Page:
Other Views: Senate sends wrong message with vote on chancellorOne day after voting against an amendment to provide money to buy out the contract of Hamid Shirvani, the chancellor of the state university system, the North Dakota Senate reversed course. In the second vote, the amendment passed as several senators changed their minds overnight.
By: Williston Herald, The Associated Press
One day after voting against an amendment to provide money to buy out the contract of Hamid Shirvani, the chancellor of the state university system, the North Dakota Senate reversed course. In the second vote, the amendment passed as several senators changed their minds overnight.
While Shirvani has been far from a peace-loving leader of the university system, the state Senate was dead wrong in this vote.
First of all, the way the university system is set up, state lawmakers have no control over the chancellor. And that’s a good thing. The Board of Higher Education has the authority to hire and fire the chancellor because the board knows more about the needs of the university system than state lawmakers do.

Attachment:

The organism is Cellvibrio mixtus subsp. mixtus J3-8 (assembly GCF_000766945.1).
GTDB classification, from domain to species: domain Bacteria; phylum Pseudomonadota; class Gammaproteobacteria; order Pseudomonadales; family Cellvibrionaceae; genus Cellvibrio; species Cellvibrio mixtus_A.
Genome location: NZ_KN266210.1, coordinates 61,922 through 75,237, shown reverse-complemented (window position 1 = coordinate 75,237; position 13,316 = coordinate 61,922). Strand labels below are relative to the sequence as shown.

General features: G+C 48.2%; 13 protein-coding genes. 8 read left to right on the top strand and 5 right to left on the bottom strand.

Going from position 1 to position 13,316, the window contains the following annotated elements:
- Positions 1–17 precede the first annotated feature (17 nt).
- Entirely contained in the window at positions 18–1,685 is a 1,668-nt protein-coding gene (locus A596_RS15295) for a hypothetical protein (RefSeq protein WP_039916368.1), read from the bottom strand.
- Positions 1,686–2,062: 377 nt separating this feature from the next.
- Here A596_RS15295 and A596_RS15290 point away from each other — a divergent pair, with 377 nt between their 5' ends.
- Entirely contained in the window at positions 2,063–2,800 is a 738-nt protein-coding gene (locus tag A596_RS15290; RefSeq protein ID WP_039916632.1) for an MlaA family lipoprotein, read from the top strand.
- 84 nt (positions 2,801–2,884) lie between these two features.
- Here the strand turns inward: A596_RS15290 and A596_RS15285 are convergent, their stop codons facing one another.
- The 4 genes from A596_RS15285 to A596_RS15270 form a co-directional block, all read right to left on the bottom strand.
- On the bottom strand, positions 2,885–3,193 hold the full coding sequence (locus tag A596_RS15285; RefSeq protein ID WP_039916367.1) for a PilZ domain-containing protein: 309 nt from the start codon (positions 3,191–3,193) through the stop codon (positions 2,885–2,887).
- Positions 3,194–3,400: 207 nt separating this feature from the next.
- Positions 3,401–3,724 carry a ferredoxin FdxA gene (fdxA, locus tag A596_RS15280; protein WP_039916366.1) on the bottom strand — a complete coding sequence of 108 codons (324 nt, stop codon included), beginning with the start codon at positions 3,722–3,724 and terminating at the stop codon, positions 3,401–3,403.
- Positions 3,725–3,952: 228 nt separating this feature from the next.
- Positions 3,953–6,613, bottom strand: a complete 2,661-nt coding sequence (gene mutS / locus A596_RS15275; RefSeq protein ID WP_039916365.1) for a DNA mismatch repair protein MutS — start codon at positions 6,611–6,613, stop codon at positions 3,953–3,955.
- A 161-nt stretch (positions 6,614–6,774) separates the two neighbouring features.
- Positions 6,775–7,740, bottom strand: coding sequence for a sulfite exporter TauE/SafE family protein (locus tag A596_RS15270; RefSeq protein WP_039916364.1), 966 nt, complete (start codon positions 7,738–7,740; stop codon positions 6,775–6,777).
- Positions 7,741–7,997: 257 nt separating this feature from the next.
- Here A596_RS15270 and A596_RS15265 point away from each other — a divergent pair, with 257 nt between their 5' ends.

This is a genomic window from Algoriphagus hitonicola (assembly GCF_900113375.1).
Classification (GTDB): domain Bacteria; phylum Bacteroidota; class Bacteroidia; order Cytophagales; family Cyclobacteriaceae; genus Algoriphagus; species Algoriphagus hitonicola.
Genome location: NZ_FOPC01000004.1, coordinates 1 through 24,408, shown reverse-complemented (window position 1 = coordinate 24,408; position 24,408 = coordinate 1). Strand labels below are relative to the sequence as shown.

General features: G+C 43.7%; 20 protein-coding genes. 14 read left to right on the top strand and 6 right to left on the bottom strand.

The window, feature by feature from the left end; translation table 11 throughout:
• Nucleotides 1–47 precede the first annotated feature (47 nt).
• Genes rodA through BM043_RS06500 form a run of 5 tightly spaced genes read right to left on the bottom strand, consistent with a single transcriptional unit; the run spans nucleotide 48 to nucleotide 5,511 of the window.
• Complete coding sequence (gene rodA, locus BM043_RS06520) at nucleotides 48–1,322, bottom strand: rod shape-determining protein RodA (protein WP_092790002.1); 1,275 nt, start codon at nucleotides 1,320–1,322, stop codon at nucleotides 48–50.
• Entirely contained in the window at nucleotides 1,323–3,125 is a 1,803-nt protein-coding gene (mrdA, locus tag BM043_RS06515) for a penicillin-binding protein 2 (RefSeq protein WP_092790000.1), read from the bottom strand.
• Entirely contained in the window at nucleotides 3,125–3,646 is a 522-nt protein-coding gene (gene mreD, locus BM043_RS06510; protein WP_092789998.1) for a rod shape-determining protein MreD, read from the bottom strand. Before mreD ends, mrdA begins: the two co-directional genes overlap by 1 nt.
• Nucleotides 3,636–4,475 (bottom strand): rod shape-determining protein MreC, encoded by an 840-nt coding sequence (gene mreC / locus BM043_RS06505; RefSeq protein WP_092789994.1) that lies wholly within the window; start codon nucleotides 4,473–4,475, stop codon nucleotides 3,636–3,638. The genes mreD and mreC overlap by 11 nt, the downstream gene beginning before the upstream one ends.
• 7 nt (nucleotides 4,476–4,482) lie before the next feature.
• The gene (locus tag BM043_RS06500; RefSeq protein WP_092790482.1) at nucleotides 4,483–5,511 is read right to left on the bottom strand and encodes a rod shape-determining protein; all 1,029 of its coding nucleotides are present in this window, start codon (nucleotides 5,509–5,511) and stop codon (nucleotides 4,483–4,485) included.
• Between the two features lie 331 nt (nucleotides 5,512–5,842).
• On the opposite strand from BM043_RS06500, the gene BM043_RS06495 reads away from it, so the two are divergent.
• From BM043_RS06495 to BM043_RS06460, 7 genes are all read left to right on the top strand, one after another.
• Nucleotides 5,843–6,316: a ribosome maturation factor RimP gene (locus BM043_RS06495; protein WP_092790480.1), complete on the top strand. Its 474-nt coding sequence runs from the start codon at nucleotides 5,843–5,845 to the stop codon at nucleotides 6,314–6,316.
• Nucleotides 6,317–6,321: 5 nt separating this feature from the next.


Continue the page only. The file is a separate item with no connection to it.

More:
After an extensive search, the board hired Shirvani last year because he was the right person to make necessary changes to the state’s system. Shirvani was not hired so he could get along with college presidents and students and he was not hired to appease lawmakers. He was hired to make changes the board feels is necessary to improve college education in North Dakota.
And by making those changes, Shirvani has upset the apple cart a little bit.
We see nothing wrong with that.
Leaders are not defined by how many friends they have, but by how much success they have. With less than a year on the job, it is way too soon to say whether Shirvani has been a success.
Having the North Dakota Senate jump in and intervene less than a year after the chancellor was hired sends a bad message. The good news is the state House has an opportunity to send its own message.
Before the Senate’s plan to buy out the chancellor can become law, it must first work its way through the House.
All indications are the House will kill the plan, returning the authority over the chancellor to the proper place — the Board of Higher Education.
The North Dakota Legislature has many important decisions to make over the next few weeks. Trying to make decisions for other independent boards just makes no sense.